Rabobank Report Shows Current Consumer Habits are Not Based on Price Alone

NEW YORK, Aug. 28 /PRNewswire/ — A new Rabobank “Food Retail” report finds consumer preferences are driven to ‘extremes.’ However, increased food prices could increase consumers’ price sensitivity.

“In spite of the economic decline, many consumers continue to be driven by factors beyond price, which has created a ‘barbelling’ trend,” said Rabobank Food & Agribusiness Research and Advisory Vice President Stephen Rannekleiv. “This means consumers are gravitating toward one extreme or the other — whether it’s a healthy lifestyle, convenience, price or something else.”

For example, two food retailers have been successful with opposing strategies. Whole Foods, which caters to less price-sensitive consumers seeking unique gourmet and organic products, has had some of the highest gross margins of its competitors. Conversely, Kroger has cut prices and continues to outpace its main competitors in same-store sales growth.

Much of this growth for food retailers has come from consumers, who have increased their food-at-home budget. Most major food retailers continued to show same-store sales growth in the first quarter of 2008 despite a lower inflation rate for food away from home, which was 4.1 percent (from January to May 2008), compared to 5.5 percent for food at home. However, the average cost of a meal at a restaurant is estimated to cost nearly two to three times of a meal prepared at home.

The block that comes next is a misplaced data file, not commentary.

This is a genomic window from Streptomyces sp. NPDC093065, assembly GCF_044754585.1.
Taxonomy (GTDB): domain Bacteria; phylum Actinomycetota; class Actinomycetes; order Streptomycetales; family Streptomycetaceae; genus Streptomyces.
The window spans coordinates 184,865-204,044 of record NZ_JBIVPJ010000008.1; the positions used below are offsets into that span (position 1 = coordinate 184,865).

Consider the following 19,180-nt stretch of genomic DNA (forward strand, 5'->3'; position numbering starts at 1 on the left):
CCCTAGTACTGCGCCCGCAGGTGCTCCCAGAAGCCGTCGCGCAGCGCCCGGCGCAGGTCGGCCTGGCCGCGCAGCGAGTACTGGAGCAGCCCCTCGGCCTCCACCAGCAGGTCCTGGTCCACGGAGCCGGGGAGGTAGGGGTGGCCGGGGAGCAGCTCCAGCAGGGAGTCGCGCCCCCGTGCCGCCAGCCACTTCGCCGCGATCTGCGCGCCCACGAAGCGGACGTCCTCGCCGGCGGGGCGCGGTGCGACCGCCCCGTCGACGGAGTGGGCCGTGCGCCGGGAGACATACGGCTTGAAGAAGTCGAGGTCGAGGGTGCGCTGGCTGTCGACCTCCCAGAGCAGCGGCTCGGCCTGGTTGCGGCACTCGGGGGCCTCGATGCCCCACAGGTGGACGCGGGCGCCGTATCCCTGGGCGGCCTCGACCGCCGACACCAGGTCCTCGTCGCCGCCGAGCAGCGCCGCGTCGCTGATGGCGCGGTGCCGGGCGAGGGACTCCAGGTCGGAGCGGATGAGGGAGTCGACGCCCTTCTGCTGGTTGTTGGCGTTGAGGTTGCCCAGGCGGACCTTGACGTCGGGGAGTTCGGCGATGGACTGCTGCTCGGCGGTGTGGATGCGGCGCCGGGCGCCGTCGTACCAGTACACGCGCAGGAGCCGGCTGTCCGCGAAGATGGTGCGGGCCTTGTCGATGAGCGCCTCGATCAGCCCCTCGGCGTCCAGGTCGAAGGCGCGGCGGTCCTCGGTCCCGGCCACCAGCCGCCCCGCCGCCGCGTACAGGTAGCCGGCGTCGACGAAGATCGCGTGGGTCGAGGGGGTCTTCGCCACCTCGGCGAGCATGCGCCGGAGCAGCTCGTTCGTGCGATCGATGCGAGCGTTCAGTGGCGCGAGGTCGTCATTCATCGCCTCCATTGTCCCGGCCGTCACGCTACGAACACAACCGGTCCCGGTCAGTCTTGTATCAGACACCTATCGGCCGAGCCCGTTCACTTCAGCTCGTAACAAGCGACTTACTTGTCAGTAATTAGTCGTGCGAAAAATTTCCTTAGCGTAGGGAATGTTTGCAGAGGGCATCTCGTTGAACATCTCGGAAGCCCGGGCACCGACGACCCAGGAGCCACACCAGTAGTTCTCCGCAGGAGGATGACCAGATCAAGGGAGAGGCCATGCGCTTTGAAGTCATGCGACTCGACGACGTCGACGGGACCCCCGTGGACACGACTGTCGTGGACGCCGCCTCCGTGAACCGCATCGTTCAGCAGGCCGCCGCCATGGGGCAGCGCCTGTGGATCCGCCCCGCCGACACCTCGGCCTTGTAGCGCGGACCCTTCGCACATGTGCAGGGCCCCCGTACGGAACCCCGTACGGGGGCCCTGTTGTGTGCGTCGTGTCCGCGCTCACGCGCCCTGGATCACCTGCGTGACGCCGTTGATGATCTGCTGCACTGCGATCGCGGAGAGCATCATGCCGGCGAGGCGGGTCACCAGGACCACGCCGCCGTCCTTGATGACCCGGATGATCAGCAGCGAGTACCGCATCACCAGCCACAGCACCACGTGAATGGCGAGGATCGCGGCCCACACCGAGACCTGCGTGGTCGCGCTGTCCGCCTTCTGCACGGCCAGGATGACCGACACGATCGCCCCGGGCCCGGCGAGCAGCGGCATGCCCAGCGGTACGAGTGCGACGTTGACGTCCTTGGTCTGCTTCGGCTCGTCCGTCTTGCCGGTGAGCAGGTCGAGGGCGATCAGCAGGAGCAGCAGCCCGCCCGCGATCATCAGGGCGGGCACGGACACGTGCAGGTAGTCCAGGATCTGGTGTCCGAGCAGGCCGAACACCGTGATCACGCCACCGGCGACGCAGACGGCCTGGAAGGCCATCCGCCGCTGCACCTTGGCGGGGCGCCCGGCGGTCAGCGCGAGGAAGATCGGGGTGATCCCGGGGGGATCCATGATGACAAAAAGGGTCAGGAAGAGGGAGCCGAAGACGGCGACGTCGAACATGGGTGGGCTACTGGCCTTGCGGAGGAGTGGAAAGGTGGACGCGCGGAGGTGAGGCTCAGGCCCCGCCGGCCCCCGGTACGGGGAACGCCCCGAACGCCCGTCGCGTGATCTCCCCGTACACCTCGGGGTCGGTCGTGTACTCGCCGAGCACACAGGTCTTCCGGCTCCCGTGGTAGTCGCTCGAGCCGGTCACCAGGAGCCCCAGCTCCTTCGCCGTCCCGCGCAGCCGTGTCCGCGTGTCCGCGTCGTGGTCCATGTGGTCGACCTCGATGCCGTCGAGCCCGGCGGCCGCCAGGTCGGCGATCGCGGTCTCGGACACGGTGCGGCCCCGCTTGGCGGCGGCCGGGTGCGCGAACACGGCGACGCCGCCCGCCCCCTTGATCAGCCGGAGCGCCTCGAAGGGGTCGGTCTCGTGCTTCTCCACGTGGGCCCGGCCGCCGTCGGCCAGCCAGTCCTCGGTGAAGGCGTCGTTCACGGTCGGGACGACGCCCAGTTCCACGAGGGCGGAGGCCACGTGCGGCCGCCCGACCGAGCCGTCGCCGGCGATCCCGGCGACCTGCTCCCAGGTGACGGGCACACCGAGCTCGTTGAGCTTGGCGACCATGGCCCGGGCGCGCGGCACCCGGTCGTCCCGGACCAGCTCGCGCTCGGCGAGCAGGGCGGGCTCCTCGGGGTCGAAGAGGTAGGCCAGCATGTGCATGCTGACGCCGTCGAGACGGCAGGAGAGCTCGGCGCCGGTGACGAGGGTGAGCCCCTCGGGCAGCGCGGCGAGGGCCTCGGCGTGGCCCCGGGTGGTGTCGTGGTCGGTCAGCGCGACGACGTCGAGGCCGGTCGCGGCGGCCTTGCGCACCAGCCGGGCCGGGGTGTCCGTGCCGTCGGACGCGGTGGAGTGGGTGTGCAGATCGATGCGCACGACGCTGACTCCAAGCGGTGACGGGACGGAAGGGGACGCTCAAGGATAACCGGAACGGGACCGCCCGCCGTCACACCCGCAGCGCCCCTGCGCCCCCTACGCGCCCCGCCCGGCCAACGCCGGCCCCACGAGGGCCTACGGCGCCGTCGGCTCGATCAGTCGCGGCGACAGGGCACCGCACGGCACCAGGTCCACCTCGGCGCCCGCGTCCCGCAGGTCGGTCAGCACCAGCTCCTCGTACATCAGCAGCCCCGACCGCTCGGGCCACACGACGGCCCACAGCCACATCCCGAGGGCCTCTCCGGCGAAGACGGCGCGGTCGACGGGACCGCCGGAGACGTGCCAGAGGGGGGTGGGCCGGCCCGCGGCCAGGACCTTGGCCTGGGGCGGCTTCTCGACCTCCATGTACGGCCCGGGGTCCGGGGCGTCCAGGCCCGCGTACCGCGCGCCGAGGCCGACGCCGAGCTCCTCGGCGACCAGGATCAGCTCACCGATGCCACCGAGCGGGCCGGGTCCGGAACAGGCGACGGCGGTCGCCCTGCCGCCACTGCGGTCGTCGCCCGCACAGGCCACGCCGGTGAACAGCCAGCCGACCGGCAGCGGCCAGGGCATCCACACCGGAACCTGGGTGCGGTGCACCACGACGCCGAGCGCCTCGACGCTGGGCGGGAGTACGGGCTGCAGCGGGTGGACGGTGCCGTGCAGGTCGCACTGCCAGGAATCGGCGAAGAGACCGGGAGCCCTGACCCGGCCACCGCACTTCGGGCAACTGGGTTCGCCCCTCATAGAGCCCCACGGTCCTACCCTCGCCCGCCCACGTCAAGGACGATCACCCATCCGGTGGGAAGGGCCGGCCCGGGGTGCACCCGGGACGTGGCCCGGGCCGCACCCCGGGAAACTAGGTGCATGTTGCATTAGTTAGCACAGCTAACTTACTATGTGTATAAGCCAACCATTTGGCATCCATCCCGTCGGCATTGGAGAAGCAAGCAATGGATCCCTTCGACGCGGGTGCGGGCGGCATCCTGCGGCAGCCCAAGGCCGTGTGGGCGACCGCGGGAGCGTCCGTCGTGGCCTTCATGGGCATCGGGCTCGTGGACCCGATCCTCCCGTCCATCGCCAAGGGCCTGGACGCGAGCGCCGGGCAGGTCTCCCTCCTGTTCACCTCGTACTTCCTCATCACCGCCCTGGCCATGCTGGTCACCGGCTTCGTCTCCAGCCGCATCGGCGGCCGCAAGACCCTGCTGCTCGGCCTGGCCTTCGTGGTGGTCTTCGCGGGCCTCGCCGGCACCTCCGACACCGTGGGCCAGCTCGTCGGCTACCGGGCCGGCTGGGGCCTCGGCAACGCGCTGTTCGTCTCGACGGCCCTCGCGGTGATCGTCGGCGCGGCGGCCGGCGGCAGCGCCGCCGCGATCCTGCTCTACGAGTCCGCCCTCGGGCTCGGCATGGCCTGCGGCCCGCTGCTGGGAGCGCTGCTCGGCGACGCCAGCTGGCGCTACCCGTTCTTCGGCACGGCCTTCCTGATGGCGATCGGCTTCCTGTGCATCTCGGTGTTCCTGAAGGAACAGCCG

To date, consumers have been protected from some of the effects of rising commodity prices by the multi-year commodity hedging contracts that many food processors have in place, which locked in commodity prices before they began their rapid assent. However, as those contracts draw to a close and new ones are written, processors will no longer have the lower commodity prices locked in, and will have to accept higher costs.

“These costs will eventually have to be passed on to retailers, and this may continue to drive food inflation into 2009 and beyond, even if commodity prices have stabilized,” said Rannekleiv.

This is likely to mean higher food costs — even though costs have already set records. According to the report, food-at-home prices rose by an annual rate of 5.5 percent from January to May 2008; making it the largest increase in 19 years. However, prices for key staples such as bread, milk and eggs rose by greater amounts — 14.1 percent, 13.5 percent and 30.5 percent respectively.

Moving forward, this trend of rising food prices may also increase consumers’ price sensitivity, which will force food retailers to further evaluate how they compete. “Some traditional strategies may not be as effective as they once were, while others are likely to gather momentum in light of inflation and the soft economy,” said Rannekleiv. (To learn more about how food retailers can compete, see related release “Rabobank Report Highlights Success Factors for Food Retailers in Current Market.”)

Source Citation   (MLA 8th Edition) “Rabobank Report Shows Current Consumer Habits are Not Based on Price Alone.” PR Newswire, 28 Aug. 2008. Infotrac Newsstand, http://link.galegroup.com/apps/doc/A184114139/STND?u=fairfax_main&sid=STND&xid=087b71f2. Accessed 24 Mar. 2019.